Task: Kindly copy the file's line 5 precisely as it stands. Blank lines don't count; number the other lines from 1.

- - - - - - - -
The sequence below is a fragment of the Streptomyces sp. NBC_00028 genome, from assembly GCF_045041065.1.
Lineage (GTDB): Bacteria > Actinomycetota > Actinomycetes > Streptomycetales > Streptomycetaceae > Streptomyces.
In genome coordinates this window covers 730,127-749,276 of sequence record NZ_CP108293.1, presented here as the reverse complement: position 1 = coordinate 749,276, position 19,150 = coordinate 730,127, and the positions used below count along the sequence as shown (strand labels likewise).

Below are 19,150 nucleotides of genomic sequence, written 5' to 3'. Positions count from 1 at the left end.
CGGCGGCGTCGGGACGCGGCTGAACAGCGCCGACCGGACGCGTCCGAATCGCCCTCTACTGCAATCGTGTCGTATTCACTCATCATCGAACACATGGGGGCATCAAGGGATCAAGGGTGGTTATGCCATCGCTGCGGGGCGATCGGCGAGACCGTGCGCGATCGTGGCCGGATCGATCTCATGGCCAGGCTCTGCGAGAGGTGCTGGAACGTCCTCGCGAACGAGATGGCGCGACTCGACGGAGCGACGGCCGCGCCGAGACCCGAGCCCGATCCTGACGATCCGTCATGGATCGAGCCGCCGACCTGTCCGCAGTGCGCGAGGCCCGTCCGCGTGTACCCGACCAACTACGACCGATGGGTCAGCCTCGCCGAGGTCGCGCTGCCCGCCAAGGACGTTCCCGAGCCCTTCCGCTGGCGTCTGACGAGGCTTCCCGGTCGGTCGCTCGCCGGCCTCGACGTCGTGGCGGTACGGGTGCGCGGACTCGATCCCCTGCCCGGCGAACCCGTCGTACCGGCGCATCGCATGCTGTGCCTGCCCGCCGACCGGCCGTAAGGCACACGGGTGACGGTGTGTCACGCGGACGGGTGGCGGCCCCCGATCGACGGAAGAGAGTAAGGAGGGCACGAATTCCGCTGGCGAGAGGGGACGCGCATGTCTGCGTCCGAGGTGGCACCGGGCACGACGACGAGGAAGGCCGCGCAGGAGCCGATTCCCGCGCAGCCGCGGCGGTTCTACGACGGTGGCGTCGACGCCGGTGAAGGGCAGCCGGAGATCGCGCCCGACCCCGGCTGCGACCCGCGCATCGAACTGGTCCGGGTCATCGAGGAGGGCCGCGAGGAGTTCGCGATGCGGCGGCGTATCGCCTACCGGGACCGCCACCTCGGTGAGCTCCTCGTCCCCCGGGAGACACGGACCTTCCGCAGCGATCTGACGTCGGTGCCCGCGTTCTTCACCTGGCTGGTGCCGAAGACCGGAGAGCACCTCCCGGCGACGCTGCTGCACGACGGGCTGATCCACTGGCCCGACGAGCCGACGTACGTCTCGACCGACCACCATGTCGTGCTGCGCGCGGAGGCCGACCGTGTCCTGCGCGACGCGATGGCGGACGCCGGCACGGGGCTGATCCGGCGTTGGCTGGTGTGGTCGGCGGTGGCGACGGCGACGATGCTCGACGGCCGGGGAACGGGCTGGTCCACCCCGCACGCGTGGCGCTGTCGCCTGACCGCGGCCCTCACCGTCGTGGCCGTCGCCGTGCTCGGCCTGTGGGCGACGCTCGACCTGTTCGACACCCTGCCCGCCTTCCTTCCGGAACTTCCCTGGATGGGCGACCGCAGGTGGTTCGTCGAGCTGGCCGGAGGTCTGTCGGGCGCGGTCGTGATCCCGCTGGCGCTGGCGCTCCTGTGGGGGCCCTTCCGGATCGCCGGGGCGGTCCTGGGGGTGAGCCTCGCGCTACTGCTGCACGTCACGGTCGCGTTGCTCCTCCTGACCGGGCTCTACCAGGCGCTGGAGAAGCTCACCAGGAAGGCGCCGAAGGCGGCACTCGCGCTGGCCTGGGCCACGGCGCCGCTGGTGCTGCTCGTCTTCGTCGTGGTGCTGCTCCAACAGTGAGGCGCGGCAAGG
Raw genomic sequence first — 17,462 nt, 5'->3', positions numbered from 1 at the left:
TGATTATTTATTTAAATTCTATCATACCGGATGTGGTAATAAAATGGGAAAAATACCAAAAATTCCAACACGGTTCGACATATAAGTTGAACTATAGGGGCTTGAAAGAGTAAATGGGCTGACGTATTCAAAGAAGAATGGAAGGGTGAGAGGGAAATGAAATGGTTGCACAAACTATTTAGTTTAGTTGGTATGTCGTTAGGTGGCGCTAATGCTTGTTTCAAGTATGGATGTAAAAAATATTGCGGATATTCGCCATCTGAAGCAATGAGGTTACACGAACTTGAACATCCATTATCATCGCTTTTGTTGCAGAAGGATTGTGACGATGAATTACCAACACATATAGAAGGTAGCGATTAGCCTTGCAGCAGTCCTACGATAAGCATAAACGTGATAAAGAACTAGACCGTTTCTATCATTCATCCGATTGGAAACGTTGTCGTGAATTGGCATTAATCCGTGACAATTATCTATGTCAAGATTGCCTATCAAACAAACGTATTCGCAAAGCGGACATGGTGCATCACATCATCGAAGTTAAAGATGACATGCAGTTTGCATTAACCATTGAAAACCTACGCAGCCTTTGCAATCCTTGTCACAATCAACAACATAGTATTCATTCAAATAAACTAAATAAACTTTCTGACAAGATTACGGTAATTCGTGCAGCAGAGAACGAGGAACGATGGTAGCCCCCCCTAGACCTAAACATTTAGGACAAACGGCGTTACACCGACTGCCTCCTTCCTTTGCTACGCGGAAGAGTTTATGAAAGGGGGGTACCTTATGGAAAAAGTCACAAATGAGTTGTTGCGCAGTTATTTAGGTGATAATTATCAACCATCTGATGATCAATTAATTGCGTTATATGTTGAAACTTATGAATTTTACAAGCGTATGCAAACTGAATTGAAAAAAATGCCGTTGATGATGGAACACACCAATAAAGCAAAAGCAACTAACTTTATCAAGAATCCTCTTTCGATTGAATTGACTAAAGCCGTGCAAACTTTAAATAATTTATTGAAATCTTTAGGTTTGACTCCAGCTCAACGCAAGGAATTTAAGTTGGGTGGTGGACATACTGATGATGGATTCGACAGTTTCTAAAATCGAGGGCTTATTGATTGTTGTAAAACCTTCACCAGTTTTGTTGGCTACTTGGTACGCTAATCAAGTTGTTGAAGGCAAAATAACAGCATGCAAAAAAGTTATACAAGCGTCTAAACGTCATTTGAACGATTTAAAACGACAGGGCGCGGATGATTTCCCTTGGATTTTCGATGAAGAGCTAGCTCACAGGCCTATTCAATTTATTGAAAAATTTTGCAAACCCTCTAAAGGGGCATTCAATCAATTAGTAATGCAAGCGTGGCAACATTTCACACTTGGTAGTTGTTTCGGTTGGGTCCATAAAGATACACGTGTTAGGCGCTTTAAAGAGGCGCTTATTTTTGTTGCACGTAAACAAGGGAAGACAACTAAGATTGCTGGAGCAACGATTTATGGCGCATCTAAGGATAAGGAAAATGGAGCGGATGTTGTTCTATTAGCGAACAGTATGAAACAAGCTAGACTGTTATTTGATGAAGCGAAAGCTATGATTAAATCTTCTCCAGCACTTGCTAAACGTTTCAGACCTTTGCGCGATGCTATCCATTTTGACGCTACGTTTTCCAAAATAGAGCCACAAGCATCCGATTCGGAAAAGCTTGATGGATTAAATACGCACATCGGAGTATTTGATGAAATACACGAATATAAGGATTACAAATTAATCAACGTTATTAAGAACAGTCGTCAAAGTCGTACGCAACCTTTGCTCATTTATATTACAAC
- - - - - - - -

CGGCGGCGTCGGGACGCGGCTGAACAGCGCCGACCGGACGCGTCCGAATCGCCCTCTACTGCAATCGTGTCGTATTCACTCATCATCGAACACATGGGGGCATCAAGGGATCAAGGGTGGTTATGCCATCGCTGCGGGGCGATCGGCGAGACCGTGCGCGATCGTGGCCGGATCGATCTCATGGCCAGGCTCTGCGAGAGGTGCTGGAACGTCCTCGCGAACGAGATGGCGCGACTCGACGGAGCGACGGCCGCGCCGAGACCCGAGCCCGATCCTGACGATCCGTCATGGATCGAGCCGCCGACCTGTCCGCAGTGCGCGAGGCCCGTCCGCGTGTACCCGACCAACTACGACCGATGGGTCAGCCTCGCCGAGGTCGCGCTGCCCGCCAAGGACGTTCCCGAGCCCTTCCGCTGGCGTCTGACGAGGCTTCCCGGTCGGTCGCTCGCCGGCCTCGACGTCGTGGCGGTACGGGTGCGCGGACTCGATCCCCTGCCCGGCGAACCCGTCGTACCGGCGCATCGCATGCTGTGCCTGCCCGCCGACCGGCCGTAAGGCACACGGGTGACGGTGTGTCACGCGGACGGGTGGCGGCCCCCGATCGACGGAAGAGAGTAAGGAGGGCACGAATTCCGCTGGCGAGAGGGGACGCGCATGTCTGCGTCCGAGGTGGCACCGGGCACGACGACGAGGAAGGCCGCGCAGGAGCCGATTCCCGCGCAGCCGCGGCGGTTCTACGACGGTGGCGTCGACGCCGGTGAAGGGCAGCCGGAGATCGCGCCCGACCCCGGCTGCGACCCGCGCATCGAACTGGTCCGGGTCATCGAGGAGGGCCGCGAGGAGTTCGCGATGCGGCGGCGTATCGCCTACCGGGACCGCCACCTCGGTGAGCTCCTCGTCCCCCGGGAGACACGGACCTTCCGCAGCGATCTGACGTCGGTGCCCGCGTTCTTCACCTGGCTGGTGCCGAAGACCGGAGAGCACCTCCCGGCGACGCTGCTGCACGACGGGCTGATCCACTGGCCCGACGAGCCGACGTACGTCTCGACCGACCACCATGTCGTGCTGCGCGCGGAGGCCGACCGTGTCCTGCGCGACGCGATGGCGGACGCCGGCACGGGGCTGATCCGGCGTTGGCTGGTGTGGTCGGCGGTGGCGACGGCGACGATGCTCGACGGCCGGGGAACGGGCTGGTCCACCCCGCACGCGTGGCGCTGTCGCCTGACCGCGGCCCTCACCGTCGTGGCCGTCGCCGTGCTCGGCCTGTGGGCGACGCTCGACCTGTTCGACACCCTGCCCGCCTTCCTTCCGGAACTTCCCTGGATGGGCGACCGCAGGTGGTTCGTCGAGCTGGCCGGAGGTCTGTCGGGCGCGGTCGTGATCCCGCTGGCGCTGGCGCTCCTGTGGGGGCCCTTCCGGATCGCCGGGGCGGTCCTGGGGGTGAGCCTCGCGCTACTGCTGCACGTCACGGTCGCGTTGCTCCTCCTGACCGGGCTCTACCAGGCGCTGGAGAAGCTCACCAGGAAGGCGCCGAAGGCGGCACTCGCGCTGGCCTGGGCCACGGCGCCGCTGGTGCTGCTCGTCTTCGTCGTGGTGCTGCTCCAACAGTGAGGCGCGGCAAGG